— Love @ 15:52 Comments (1)
Filed under: A, English, GLBT interest, Historical
Now & Then
by William Corlett
First line: The room he died in smelt of Dettol and bonfire smoke.
Back cover blurb:
Now, Christopher Metcalfe returns to his family home in Kent after the death of his father. Sorting through a box of memorabilia from his days at public school, Chris is suddenly confronted by the face that has haunted him for thirty years.
Then, as a callow fifth former enduring the excesses of a school system designed to run an Empire that no longer existed, a most extraordinary thing happened amid the thrashings and cross-country runs: he was seduced by Stephen Walker, a prefect two years his senior with whom he went on to share a brief but intensely passionate affair. Now, again, alone, approaching the age of fifty, Christopher is painfully aware of the price he paid for letting go, and resolves to find Stephen, and discover what became of the only person he has ever loved.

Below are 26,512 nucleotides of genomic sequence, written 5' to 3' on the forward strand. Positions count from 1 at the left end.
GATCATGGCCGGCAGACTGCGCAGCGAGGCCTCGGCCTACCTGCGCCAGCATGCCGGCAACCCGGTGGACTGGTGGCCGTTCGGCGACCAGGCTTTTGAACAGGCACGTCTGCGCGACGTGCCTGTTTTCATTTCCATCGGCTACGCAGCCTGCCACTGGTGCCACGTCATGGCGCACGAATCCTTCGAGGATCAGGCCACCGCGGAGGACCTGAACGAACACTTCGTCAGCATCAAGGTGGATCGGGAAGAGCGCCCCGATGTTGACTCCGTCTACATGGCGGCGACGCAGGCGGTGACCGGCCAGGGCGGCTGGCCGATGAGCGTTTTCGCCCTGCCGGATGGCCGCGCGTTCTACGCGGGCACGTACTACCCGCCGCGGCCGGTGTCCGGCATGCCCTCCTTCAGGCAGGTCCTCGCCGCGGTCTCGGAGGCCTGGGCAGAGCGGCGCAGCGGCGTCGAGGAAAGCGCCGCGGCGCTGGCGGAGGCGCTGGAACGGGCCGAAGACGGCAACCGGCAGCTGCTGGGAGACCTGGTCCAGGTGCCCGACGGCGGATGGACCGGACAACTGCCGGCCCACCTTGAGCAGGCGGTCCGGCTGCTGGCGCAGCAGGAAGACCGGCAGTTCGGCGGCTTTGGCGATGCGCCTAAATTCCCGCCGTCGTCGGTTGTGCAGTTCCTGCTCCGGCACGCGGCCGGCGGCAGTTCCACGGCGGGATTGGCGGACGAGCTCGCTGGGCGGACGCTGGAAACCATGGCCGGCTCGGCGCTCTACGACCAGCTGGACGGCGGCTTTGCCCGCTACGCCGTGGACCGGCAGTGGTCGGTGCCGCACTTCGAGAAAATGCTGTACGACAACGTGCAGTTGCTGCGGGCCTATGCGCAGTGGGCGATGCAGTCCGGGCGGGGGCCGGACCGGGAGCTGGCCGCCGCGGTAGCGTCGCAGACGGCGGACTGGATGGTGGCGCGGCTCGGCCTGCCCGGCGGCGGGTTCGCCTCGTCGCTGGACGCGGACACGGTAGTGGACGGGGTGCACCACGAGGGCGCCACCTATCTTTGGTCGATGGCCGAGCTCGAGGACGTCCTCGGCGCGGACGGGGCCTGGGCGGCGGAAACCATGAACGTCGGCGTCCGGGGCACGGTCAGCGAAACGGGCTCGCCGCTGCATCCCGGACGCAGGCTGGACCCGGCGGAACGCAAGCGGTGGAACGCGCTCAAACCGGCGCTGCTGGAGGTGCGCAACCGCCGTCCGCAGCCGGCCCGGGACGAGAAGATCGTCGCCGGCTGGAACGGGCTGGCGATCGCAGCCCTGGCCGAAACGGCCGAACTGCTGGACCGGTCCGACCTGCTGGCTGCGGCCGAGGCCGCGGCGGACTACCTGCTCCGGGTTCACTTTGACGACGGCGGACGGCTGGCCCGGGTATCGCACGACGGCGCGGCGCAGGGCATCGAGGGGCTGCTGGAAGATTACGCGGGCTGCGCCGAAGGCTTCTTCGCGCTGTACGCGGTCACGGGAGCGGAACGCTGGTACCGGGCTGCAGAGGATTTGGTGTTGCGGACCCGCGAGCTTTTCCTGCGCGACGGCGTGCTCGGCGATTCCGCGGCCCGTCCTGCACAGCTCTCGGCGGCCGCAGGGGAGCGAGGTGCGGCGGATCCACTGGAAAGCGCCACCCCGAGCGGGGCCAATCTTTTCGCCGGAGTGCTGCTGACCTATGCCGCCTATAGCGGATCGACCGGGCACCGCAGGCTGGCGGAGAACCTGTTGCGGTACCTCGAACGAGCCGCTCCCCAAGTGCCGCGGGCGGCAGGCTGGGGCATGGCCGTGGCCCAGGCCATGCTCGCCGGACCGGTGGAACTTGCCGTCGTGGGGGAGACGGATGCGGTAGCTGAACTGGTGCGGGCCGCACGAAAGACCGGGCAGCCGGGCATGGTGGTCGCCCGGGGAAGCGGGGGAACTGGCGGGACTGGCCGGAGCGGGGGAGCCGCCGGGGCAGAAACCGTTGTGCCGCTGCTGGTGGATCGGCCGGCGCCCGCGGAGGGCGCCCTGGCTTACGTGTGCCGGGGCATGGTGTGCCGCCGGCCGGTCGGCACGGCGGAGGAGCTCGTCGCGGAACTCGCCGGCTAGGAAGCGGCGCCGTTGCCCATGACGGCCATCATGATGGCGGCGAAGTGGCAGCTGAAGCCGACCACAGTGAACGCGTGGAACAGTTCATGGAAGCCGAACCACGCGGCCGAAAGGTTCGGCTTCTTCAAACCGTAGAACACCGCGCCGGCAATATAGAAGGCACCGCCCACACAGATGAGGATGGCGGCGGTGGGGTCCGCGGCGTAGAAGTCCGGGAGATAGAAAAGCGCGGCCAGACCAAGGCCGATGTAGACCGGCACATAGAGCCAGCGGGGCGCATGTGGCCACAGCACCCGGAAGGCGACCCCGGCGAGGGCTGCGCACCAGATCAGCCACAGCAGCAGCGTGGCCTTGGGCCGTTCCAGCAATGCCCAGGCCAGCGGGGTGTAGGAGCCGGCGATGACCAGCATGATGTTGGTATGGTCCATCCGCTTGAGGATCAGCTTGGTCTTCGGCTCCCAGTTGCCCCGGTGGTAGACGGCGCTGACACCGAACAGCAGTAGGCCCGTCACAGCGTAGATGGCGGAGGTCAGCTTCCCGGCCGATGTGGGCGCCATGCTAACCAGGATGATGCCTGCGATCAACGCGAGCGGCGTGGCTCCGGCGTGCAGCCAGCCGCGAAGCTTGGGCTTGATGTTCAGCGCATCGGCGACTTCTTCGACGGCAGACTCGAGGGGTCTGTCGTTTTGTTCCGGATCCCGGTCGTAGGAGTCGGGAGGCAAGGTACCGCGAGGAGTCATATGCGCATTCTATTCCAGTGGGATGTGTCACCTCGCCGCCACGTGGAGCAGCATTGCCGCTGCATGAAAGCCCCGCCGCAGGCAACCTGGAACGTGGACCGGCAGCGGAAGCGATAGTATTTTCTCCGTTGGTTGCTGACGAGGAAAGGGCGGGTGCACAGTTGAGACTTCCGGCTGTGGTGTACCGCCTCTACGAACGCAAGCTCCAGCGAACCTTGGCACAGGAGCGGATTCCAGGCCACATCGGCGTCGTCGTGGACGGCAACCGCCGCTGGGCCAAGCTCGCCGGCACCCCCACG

Thoughts: I started reading this at a couple of minutes to ten one night, intending to put it down and go to sleep after half an hour or so. Three o’clock in the morning, on the dot, I closed the covers after having finished the whole thing.
I haven’t been this captured by a book in quite some time. I simply adored it. If you can recall, one of the issues I had with While England Sleeps was that I felt that the language didn’t really fit—wasn’t British enough, if you will—but I had no such problem with this novel. It’s written by an Englishman, and you can really tell. The language is lovely and British and I’m sorry, but for some types of stories, you have to have that to make it work. (I probably sound like such a language snob now.)
Either way, I really, really loved this book. It has a good mix of moments of happiness, of gloom and of angst, the language is wonderful and it’s part set in a public school. There’s no way the rating is going to be anything other than an A. Go read it—now!